Groupon, LivingSocial Caught Inflating Deal Values

Ever wonder how daily deal sites like Groupon and Living Social get such huge discounts? It might be because the non-sale price was inflated, making the discount look bigger by comparison.

Thumbtack.com looked into five deals on Groupon and five deals on LivingSocial for local services, such as home cleaning, tutoring, portrait photography, and wedding planning. For each deal, Thumbtack called the business in question and asked for its regular rate. In every instance on Groupon, and in three instances on LivingSocial, the quoted rate was lower than the regular price listed on those daily deal sites.

So for example, Groupon recently advertised a $150 home cleaning service for $49 -- a 67 percent discount. But when calling the merchant directly, the regular quoted price was only $80.

The actual businesses, rather than the daily deal sites, may be to blame. In the comments section at Business Insider, one business owner admitted to inflating prices, arguing that it's the only way to make deals worthwhile. Another commenter, claiming to be a former Groupon sales rep, also said businesses tend to inflate their prices when reporting to the company.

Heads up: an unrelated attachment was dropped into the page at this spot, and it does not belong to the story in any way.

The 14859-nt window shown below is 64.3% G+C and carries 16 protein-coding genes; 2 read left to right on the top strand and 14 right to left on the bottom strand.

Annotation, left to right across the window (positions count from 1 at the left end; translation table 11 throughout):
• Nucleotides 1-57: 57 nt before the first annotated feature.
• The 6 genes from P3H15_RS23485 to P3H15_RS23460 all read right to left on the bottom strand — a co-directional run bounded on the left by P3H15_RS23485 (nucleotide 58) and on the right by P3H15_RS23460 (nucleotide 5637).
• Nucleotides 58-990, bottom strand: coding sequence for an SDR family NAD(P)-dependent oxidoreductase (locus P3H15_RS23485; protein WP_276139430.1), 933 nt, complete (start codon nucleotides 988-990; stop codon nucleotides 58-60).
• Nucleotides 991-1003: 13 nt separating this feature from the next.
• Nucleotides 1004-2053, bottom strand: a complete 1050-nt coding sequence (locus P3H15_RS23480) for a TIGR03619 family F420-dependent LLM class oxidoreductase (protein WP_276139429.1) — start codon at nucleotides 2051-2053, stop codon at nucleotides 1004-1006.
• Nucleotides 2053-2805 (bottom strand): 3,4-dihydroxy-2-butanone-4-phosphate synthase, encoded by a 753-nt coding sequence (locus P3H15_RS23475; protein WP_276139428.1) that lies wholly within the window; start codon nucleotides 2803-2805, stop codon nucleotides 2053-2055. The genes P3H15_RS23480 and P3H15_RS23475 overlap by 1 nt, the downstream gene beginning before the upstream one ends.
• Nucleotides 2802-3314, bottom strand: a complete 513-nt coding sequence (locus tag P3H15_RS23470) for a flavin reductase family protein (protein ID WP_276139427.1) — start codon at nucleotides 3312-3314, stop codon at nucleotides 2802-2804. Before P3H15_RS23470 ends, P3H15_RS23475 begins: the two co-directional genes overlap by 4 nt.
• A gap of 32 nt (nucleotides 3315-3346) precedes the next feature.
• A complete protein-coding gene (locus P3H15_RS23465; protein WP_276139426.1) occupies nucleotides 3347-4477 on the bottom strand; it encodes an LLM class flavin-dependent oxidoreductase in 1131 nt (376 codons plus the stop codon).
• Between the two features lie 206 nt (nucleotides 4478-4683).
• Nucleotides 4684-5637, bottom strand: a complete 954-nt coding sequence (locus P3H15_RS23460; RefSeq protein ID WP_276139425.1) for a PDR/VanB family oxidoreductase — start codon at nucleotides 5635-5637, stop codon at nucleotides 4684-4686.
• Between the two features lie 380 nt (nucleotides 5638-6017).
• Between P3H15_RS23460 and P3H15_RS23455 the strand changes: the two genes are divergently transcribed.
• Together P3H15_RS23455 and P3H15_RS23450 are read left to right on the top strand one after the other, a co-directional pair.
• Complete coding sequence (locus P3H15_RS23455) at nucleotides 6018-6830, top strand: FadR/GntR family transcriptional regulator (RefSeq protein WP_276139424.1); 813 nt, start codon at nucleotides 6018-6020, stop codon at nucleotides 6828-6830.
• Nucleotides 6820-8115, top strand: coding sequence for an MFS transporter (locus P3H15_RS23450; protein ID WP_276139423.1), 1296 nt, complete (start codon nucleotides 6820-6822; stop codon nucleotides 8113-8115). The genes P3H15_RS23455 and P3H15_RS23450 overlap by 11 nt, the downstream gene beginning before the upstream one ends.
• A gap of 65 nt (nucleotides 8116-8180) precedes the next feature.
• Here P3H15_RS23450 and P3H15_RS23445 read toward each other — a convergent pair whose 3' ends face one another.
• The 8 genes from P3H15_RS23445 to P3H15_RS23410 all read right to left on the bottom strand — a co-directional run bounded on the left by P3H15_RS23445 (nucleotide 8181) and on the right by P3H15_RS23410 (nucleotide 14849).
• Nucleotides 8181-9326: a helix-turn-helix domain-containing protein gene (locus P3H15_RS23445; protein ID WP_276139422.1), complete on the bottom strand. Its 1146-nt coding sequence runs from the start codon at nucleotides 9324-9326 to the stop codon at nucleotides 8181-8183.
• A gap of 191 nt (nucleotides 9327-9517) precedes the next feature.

Brendan Lewis, a LivingSocial spokesman, said the company does not inflate prices, as stipulated in its contracts with local businesses. "If it happens, it happens, but it certainly isn't a practice of LivingSocial," he said.

Now, keep in mind that Thumbtack has a dog in this fight. The Website lists local services (like cleaning and tutoring) and allows users to request bids from service professionals. Daily deal sites like Groupon and LivingSocial are a threat to Thumbtack's business, so the company has every reason to wage a PR battle against them. Last week, the company argued that its own bidding service is a better deal than Groupon and LivingSocial.

But it doesn't hurt to take daily deal sites' discounts with a grain of salt. Don't use the difference between regular and sale price as the only indicator of whether a deal is good. Do some research to figure out what that service normally costs, or call the business. Common sense applies.

Of course, some deals are more straightforward, like buy one get one free, or $60 of merchandise for $30. In those cases, buy away. (See also "Online Bargains: How to Use Groupon and Its Competitors.")

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